Samuel Butler, The Way of All Flesh: Ch. 9

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Nevertheless it had got to be done, and poor Mrs Allaby never looked at a young man without an eye to his being a future son-in-law.  Papas and mammas sometimes ask young men whether their intentions are honourable towards their daughters.  I think young men might occasionally ask papas and mammas whether their intentions are honourable before they accept invitations to houses where there are still unmarried daughters.

“I can’t afford a curate, my dear,” said Mr Allaby to his wife when the pair were discussing what was next to be done.  “It will be better to get some young man to come and help me for a time upon a Sunday.  A guinea a Sunday will do this, and we can chop and change till we get someone who suits.”  So it was settled that Mr Allaby’s health was not so strong as it had been, and that he stood in need of help in the performance of his Sunday duty.

Mrs Allaby had a great friend—a certain Mrs Cowey, wife of the celebrated Professor Cowey.  She was what was called a truly spiritually minded woman, a trifle portly, with an incipient beard, and an extensive connection among undergraduates, more especially among those who were inclined to take part in the great evangelical movement which was then at its height.  She gave evening parties once a fortnight at which prayer was part of the entertainment.  She was not only spiritually minded, but, as enthusiastic Mrs Allaby used to exclaim, she was a thorough woman of the world at the same time and had such a fund of strong masculine good sense.  She too had daughters, but, as she used to say to Mrs Allaby, she had been less fortunate than Mrs Allaby herself, for one by one they had married and left her so that her old age would have been desolate indeed if her Professor had not been spared to her.

Mrs Cowey, of course, knew the run of all the bachelor clergy in the University, and was the very person to assist Mrs Allaby in finding an eligible assistant for her husband, so this last named lady drove over one morning in the November of 1825, by arrangement, to take an early dinner with Mrs Cowey and spend the afternoon.  After dinner the two ladies retired together, and the business of the day began.  How they fenced, how they saw through one another, with what loyalty they pretended not to see through one another, with what gentle dalliance they prolonged the conversation discussing the spiritual fitness of this or that deacon, and the other pros and cons connected with him after his spiritual fitness had been disposed of, all this must be left to the imagination of the reader.  Mrs Cowey had been so accustomed to scheming on her own account that she would scheme for anyone rather than not scheme at all.  Many mothers turned to her in their hour of need and, provided they were spiritually minded, Mrs Cowey never failed to do her best for them; if the marriage of a young Bachelor of Arts was not made in Heaven, it was probably made, or at any rate attempted, in Mrs Cowey’s drawing-room.  On the present occasion all the deacons of the University in whom there lurked any spark of promise were exhaustively discussed, and the upshot was that our friend Theobald was declared by Mrs Cowey to be about the best thing she could do that afternoon.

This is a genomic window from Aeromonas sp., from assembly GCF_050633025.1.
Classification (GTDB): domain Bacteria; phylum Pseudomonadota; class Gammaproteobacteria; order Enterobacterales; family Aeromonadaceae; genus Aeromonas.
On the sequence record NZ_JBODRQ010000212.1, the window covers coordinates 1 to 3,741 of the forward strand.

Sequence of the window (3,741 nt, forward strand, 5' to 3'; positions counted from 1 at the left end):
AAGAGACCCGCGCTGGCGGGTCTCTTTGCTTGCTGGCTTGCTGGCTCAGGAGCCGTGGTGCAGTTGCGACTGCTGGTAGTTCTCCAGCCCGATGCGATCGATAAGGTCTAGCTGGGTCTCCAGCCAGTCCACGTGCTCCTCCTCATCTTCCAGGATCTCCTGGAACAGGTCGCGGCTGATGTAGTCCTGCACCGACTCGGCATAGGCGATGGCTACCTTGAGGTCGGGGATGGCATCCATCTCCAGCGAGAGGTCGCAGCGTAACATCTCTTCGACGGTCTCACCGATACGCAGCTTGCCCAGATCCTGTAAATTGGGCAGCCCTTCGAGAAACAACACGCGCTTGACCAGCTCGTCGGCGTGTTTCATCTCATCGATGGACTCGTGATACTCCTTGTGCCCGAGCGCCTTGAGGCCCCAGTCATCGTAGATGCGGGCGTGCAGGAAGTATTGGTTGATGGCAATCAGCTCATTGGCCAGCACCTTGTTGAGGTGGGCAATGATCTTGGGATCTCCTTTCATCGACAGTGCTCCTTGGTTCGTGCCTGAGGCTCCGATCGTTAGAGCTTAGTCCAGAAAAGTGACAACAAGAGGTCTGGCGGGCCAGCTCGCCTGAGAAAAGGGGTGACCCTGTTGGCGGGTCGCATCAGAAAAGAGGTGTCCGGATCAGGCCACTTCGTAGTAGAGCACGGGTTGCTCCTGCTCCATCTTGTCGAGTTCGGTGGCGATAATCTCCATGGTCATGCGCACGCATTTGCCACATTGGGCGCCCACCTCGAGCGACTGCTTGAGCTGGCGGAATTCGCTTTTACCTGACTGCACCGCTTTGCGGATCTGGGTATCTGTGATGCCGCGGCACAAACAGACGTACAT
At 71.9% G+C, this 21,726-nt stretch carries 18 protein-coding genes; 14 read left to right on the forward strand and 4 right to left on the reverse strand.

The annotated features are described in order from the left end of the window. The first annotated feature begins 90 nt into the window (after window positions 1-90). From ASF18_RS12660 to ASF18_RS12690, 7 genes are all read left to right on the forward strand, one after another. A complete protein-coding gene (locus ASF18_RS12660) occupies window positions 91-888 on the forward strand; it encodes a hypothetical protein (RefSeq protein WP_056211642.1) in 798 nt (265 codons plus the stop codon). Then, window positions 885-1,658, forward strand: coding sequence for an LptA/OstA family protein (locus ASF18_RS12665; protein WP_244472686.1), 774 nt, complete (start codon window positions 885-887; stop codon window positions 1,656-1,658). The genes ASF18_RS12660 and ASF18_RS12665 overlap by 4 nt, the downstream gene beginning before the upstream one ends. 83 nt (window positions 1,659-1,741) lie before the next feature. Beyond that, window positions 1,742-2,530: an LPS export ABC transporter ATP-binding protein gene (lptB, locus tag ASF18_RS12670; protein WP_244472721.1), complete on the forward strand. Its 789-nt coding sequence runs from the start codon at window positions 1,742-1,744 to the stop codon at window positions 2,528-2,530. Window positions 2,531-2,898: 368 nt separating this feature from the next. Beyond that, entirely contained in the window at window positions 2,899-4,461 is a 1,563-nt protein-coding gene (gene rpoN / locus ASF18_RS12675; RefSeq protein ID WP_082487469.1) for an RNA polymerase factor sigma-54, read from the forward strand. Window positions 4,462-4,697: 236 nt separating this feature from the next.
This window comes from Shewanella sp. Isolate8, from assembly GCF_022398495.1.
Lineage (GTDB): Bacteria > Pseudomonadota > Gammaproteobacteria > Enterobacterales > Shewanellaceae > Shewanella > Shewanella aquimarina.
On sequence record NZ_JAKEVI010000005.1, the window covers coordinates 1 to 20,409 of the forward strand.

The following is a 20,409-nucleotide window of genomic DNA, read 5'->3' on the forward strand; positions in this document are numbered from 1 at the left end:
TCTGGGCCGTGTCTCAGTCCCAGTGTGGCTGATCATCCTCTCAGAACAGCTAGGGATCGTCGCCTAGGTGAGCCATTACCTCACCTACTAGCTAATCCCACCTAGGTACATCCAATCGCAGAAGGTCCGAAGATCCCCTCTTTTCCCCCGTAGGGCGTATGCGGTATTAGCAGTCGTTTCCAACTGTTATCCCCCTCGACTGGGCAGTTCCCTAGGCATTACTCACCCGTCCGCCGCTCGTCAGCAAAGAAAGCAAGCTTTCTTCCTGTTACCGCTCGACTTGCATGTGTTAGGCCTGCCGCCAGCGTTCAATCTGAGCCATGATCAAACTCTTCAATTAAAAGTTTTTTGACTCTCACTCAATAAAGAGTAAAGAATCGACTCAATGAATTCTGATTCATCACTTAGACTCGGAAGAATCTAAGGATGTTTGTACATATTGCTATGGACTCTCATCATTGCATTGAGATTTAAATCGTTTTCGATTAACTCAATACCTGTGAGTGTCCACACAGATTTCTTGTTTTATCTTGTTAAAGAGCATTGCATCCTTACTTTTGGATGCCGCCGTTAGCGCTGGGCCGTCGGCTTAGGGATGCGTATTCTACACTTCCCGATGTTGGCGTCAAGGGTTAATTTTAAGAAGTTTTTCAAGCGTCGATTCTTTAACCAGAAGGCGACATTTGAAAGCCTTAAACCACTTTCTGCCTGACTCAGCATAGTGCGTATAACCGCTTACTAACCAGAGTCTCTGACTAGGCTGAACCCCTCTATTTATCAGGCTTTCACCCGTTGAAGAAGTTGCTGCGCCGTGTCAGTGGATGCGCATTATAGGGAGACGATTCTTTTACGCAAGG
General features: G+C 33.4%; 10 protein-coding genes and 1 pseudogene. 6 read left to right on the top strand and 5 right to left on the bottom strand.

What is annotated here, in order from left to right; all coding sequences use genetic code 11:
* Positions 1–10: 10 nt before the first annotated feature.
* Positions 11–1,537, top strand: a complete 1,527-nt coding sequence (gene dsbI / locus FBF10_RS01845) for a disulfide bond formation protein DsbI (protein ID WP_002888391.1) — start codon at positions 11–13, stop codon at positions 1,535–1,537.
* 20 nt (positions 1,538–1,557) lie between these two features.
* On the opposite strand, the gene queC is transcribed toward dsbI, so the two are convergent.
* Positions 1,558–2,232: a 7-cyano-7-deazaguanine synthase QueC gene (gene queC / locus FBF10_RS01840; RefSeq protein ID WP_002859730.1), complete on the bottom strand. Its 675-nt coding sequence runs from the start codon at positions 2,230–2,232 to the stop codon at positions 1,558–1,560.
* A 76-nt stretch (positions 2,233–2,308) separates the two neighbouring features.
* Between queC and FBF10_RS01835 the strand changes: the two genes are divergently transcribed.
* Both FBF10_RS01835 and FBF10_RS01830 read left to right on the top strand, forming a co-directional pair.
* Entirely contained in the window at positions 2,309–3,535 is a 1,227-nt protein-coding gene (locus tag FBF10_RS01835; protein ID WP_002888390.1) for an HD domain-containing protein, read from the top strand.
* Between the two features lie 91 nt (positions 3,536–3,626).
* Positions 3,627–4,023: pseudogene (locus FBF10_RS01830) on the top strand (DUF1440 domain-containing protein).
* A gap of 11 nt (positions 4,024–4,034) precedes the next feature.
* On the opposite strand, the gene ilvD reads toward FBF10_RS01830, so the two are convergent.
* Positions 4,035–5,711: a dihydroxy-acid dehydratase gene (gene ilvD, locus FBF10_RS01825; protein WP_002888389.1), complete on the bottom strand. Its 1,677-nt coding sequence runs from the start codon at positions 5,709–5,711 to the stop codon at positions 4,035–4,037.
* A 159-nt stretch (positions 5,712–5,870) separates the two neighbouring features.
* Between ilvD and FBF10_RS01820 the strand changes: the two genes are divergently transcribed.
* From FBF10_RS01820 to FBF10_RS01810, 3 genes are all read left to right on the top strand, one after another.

“I don’t know that he’s a particularly fascinating young man, my dear,” said Mrs Cowey, “and he’s only a second son, but then he’s got his fellowship, and even the second son of such a man as Mr Pontifex the publisher should have something very comfortable.”

“Why yes, my dear,” rejoined Mrs Allaby complacently, “that’s what one rather feels.”